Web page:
I’ll never forget the first time I watched one of Lisa Irby's video tutorials. I was searching on YouTube for blogging and marketing tips and found one of her WordPress videos was one of the first results on the page. That was back in 2009 and I’ve been a huge fan of Lisa’s ever since. We’ve chatted many times on each other’s blogs, on social media and in her online forum Website Babble, and quite honestly I consider her one of the most highly respected people I've met online.
With that said, today it’s my great pleasure to introduce Lisa Irby to the fans and readers of Basic Blog Tips!
Enjoy the interview with my online mentor Lisa Irby from 2Createawebsite.
Blogger Interview with Lisa Irby
Q. Lisa, please start off by telling everyone a little about yourself, like where you’re from and how long you’ve been online.
A. I was born in St. Louis, Missouri and I have always been known as the “computer girl” to people in my family.
I still remember the very first one I received — it was an Apple IIC. Once I got my teeth into that Apple, I was hooked. I knew I wanted to do something with computers in my career, but before the Internet, you really only heard about people becoming programmers. I knew I didn't want to be involved in that area of computing because I hated math and was always more right-brained.
So when the Internet took off in the mid 90's and I discovered you could make money from a website, I couldn't take my eyes off the screen. As a matter of fact, I still haven't. 🙂
I made my first buck online in 1998. I believe Amazon.com was the very first affiliate program I joined. I used to create one-page (doorway) pages on various keywords, rank the pages in Infoseek, AltaVista, Excite, HotBot, Lycos, etc. (Anyone remember those?) Each engine could bring you good traffic, and the key was to figure out what each engine liked.
Q. Wow, that sure is a walk down memory lane. I remember all of those search engines except for HotBot. lol
Lisa's Productivity Tip!
Well Lisa, in addition to making YouTube videos, you also do blogging, podcasting, internet marketing and so much more. How do you find the time to tip your toes into so many different waters so to speak?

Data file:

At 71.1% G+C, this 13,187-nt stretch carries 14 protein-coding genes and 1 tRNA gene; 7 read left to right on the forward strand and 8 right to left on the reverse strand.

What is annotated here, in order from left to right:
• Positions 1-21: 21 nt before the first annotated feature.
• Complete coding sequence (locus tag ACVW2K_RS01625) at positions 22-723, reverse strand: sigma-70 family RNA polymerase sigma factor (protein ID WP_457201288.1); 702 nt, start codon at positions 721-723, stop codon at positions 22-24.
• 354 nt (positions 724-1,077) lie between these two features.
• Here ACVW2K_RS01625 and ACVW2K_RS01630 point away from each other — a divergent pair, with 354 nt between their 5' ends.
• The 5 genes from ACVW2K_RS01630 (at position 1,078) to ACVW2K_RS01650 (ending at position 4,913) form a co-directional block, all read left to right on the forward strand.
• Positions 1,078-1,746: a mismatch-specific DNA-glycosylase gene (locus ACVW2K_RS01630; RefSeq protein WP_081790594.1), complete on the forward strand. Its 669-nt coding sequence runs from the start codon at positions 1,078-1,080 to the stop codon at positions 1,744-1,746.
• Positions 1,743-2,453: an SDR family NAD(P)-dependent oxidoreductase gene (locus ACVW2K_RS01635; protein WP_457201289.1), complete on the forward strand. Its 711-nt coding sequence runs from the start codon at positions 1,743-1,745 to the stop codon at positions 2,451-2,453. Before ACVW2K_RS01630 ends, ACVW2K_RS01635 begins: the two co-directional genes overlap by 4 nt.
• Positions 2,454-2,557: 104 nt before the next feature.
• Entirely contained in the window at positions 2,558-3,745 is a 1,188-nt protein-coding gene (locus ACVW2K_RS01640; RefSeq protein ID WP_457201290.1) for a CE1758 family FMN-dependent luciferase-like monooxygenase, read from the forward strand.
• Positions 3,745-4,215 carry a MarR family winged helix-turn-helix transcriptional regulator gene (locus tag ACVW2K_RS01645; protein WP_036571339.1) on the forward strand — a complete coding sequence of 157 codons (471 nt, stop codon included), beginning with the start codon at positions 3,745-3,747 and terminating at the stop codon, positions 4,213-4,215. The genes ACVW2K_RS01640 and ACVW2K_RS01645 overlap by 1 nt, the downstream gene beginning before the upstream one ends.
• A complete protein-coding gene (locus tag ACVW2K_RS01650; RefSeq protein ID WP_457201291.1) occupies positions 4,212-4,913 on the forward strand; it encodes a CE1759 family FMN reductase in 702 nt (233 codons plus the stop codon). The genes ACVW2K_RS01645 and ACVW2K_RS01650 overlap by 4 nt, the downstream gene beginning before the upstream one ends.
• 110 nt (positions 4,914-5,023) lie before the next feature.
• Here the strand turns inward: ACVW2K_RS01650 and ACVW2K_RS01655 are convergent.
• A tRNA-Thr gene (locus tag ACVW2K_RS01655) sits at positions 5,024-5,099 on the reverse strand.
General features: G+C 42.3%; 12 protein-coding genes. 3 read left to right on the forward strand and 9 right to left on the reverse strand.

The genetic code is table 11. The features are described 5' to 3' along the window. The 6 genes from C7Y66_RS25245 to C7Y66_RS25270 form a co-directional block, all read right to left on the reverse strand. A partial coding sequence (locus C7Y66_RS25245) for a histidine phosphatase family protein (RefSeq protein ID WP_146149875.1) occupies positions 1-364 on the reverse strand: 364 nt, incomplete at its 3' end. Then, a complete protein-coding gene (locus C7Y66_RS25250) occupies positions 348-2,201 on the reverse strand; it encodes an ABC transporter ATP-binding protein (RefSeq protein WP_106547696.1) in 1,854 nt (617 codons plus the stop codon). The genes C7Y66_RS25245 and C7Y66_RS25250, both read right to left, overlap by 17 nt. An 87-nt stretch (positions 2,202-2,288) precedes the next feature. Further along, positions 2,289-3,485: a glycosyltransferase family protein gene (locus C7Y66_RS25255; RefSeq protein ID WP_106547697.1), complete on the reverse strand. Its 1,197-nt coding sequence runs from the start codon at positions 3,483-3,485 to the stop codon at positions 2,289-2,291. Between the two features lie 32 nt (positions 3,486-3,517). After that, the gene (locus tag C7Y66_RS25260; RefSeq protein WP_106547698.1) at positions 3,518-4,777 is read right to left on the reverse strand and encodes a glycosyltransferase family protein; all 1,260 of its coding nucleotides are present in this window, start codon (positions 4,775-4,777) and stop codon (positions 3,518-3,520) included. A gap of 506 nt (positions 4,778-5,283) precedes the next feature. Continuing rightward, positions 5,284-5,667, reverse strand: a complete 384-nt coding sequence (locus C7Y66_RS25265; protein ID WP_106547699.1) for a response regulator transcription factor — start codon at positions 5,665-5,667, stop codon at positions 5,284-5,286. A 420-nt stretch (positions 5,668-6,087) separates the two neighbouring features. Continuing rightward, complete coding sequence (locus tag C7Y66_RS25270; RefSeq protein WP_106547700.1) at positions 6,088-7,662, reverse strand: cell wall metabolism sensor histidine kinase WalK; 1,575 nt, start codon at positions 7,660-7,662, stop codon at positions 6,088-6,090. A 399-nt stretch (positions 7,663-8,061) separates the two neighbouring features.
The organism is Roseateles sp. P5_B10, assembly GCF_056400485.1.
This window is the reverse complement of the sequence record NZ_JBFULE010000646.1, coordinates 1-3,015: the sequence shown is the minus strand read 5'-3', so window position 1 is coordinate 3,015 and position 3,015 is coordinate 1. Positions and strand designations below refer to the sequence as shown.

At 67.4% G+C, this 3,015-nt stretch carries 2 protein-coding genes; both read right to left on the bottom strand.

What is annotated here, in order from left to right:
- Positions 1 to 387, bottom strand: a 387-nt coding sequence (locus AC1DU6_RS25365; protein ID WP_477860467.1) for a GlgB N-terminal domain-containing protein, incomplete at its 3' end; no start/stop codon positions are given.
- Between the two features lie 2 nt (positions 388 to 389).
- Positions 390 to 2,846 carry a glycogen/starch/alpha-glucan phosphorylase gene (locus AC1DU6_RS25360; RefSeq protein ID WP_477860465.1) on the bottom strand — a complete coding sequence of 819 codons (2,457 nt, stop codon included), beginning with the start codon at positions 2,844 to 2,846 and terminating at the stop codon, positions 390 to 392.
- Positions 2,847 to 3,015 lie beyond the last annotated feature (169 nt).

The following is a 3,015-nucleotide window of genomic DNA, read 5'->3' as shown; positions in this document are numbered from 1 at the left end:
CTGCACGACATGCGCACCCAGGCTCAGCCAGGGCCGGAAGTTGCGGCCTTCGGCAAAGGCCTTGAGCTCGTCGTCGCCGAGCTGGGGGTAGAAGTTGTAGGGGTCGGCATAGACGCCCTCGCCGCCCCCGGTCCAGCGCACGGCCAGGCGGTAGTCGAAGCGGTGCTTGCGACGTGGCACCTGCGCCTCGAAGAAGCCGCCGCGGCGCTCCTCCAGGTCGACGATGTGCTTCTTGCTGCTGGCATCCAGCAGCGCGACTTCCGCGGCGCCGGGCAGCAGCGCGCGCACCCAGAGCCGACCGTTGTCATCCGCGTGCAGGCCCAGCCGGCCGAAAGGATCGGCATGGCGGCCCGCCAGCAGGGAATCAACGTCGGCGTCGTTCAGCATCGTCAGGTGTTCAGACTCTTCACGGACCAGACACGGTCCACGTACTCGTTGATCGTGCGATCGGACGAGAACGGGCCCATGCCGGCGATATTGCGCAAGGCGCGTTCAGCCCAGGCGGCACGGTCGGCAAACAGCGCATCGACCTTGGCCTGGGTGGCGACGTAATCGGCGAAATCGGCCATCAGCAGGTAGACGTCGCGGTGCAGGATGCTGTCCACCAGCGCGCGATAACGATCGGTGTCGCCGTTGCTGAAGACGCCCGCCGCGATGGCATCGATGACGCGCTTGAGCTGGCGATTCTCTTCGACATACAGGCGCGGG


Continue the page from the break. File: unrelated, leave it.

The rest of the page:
A. What's interesting is when I first started, I had zero time management skills. And I liked it that way. I used to brag about how I didn't need a schedule, to-do list, etc. But as I started getting my hands into more projects, I realized I needed a schedule. Otherwise nothing gets done and I end up with half-done projects everywhere. I won't say I'm perfect with time management but I do try to stick to a list and make sure I'm only focusing on one or two projects at a time.
In the past year I've slacked off with a lot of content and YouTube publishing to work on video courses.
It was the only way to keep me focused. I have that shiny object syndrome a lot, like a lot of marketers, so I get distracted easily. This year has been about focus for me.
Q. That's a smart move my dear, very smart! Now before we get into the discussion about your online courses, let’s talk a little bit about blogging and the importance of publishing content on your own platform. Please tell everyone what you think are some of the biggest benefits of starting a blog? Is it something you think everyone should get into?
A. A blog or website is your hub. It's your home. You always want a place to send your audience to because you don't own Facebook, Twitter, etc. And with what we've seen with Facebook and their changing algorithm over the last two years, that's proof that you have to build your audience on a platform you own and control.
Having a website gives you a place to establish and reveal your own voice while collecting email addresses so you can keep in touch with your most loyal followers.